Retirement and Savings Plan Deferral Elections: For returns filed under these procedures, retroactive relief will be provided for failure to timely elect income deferral on certain retirement and savings plans where deferral is permitted by an applicable tax treaty. The proper deferral elections with respect to such plans must be made with the submission.

Eligibility For The Streamlined Program

In addition to having to meet the general eligibility criteria of these offshore programs, individual U.S. taxpayers, or estates of individual U.S. taxpayers, seeking to use the Streamlined Foreign Offshore Procedures must:

  • Meet the applicable non-residency requirement described below (for joint return filers, both spouses must meet the applicable non-residency requirement described below) and
  • Have failed to report the income from a foreign financial asset and pay tax as required by U.S. law, and
  • May have failed to file an FBAR (FinCEN Form 114, previously Form TD F 90-22.1) with respect to a foreign financial account, and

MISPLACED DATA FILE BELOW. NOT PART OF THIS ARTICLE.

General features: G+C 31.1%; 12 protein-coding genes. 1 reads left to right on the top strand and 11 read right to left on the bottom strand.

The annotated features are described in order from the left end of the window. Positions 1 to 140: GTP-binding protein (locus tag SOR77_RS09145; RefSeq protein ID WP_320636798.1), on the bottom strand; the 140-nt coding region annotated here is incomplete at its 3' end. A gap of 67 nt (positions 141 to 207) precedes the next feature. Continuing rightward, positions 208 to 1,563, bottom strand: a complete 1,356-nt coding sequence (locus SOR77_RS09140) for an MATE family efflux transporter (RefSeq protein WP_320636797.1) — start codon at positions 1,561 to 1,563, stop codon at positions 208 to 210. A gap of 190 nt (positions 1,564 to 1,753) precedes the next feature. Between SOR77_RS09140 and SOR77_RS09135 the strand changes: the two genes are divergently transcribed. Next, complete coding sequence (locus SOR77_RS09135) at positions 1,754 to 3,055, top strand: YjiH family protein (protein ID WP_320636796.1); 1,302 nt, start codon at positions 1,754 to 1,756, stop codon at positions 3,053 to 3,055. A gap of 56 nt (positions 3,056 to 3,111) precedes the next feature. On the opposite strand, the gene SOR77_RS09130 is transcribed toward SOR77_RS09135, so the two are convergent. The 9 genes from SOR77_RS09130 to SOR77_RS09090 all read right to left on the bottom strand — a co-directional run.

• Such failures resulted from non-willful conduct.

Non-willful conduct is conduct that is due to negligence, inadvertence, or mistake or conduct that is the result of a good faith misunderstanding of the requirements of the law.

Non-residency requirement applicable to individuals who are U.S. citizens or lawful permanent residents (i.e., “green card holders”):  Individual U.S. citizens or lawful permanent residents, or estates of U.S. citizens or lawful permanent residents, meet the applicable non-residency requirement if, in any one or more of the most recent three years for which the U.S. tax return due date (or properly applied for extended due date) has passed, the individual did not have a U.S. abode and the individual was physically outside the United States for at least 330 full days.

Under IRC section 911 and its regulations, which apply for purposes of these procedures, neither temporary presence of the individual in the United States nor maintenance of a dwelling in the United States by an individual necessarily mean that the individual’s abode is in the United States.